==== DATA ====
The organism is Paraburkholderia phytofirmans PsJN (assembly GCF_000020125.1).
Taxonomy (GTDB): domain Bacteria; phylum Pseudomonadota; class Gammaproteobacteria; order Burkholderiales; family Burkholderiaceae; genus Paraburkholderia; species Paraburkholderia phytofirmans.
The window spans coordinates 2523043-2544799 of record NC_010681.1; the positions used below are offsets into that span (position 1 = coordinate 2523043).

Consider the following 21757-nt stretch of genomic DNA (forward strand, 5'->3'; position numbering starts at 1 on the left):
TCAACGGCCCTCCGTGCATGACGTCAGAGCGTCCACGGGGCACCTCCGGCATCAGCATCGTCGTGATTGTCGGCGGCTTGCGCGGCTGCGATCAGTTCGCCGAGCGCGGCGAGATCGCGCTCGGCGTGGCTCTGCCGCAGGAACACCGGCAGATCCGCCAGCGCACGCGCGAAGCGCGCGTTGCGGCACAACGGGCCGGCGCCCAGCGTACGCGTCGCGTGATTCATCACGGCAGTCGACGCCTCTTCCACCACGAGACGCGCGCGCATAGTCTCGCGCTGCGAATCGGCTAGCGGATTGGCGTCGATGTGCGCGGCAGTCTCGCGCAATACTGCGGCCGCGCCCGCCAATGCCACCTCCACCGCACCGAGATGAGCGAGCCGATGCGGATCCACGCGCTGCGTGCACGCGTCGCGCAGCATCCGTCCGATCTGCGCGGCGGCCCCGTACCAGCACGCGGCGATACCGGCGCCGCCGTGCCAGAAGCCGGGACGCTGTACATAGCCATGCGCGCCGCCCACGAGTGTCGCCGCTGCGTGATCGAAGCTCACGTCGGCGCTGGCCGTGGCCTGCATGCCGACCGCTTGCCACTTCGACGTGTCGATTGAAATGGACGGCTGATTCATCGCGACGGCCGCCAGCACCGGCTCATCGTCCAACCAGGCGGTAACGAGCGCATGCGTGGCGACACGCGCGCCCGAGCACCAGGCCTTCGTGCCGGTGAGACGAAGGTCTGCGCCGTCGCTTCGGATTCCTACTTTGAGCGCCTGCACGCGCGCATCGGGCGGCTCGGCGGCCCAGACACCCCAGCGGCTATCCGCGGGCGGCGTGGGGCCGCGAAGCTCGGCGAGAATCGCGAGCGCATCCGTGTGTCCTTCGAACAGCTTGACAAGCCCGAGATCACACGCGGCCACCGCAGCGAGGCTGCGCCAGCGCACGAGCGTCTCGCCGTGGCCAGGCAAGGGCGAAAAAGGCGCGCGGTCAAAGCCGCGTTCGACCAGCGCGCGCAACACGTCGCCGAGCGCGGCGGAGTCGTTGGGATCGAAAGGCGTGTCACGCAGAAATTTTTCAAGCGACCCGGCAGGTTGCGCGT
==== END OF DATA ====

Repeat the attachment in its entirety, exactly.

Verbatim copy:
The organism is Paraburkholderia phytofirmans PsJN (assembly GCF_000020125.1).
Taxonomy (GTDB): domain Bacteria; phylum Pseudomonadota; class Gammaproteobacteria; order Burkholderiales; family Burkholderiaceae; genus Paraburkholderia; species Paraburkholderia phytofirmans.
The window spans coordinates 2523043-2544799 of record NC_010681.1; the positions used below are offsets into that span (position 1 = coordinate 2523043).

Consider the following 21757-nt stretch of genomic DNA (forward strand, 5'->3'; position numbering starts at 1 on the left):
TCAACGGCCCTCCGTGCATGACGTCAGAGCGTCCACGGGGCACCTCCGGCATCAGCATCGTCGTGATTGTCGGCGGCTTGCGCGGCTGCGATCAGTTCGCCGAGCGCGGCGAGATCGCGCTCGGCGTGGCTCTGCCGCAGGAACACCGGCAGATCCGCCAGCGCACGCGCGAAGCGCGCGTTGCGGCACAACGGGCCGGCGCCCAGCGTACGCGTCGCGTGATTCATCACGGCAGTCGACGCCTCTTCCACCACGAGACGCGCGCGCATAGTCTCGCGCTGCGAATCGGCTAGCGGATTGGCGTCGATGTGCGCGGCAGTCTCGCGCAATACTGCGGCCGCGCCCGCCAATGCCACCTCCACCGCACCGAGATGAGCGAGCCGATGCGGATCCACGCGCTGCGTGCACGCGTCGCGCAGCATCCGTCCGATCTGCGCGGCGGCCCCGTACCAGCACGCGGCGATACCGGCGCCGCCGTGCCAGAAGCCGGGACGCTGTACATAGCCATGCGCGCCGCCCACGAGTGTCGCCGCTGCGTGATCGAAGCTCACGTCGGCGCTGGCCGTGGCCTGCATGCCGACCGCTTGCCACTTCGACGTGTCGATTGAAATGGACGGCTGATTCATCGCGACGGCCGCCAGCACCGGCTCATCGTCCAACCAGGCGGTAACGAGCGCATGCGTGGCGACACGCGCGCCCGAGCACCAGGCCTTCGTGCCGGTGAGACGAAGGTCTGCGCCGTCGCTTCGGATTCCTACTTTGAGCGCCTGCACGCGCGCATCGGGCGGCTCGGCGGCCCAGACACCCCAGCGGCTATCCGCGGGCGGCGTGGGGCCGCGAAGCTCGGCGAGAATCGCGAGCGCATCCGTGTGTCCTTCGAACAGCTTGACAAGCCCGAGATCACACGCGGCCACCGCAGCGAGGCTGCGCCAGCGCACGAGCGTCTCGCCGTGGCCAGGCAAGGGCGAAAAAGGCGCGCGGTCAAAGCCGCGTTCGACCAGCGCGCGCAACACGTCGCCGAGCGCGGCGGAGTCGTTGGGATCGAAAGGCGTGTCACGCAGAAATTTTTCAAGCGACCCGGCAGGTTGCGCGT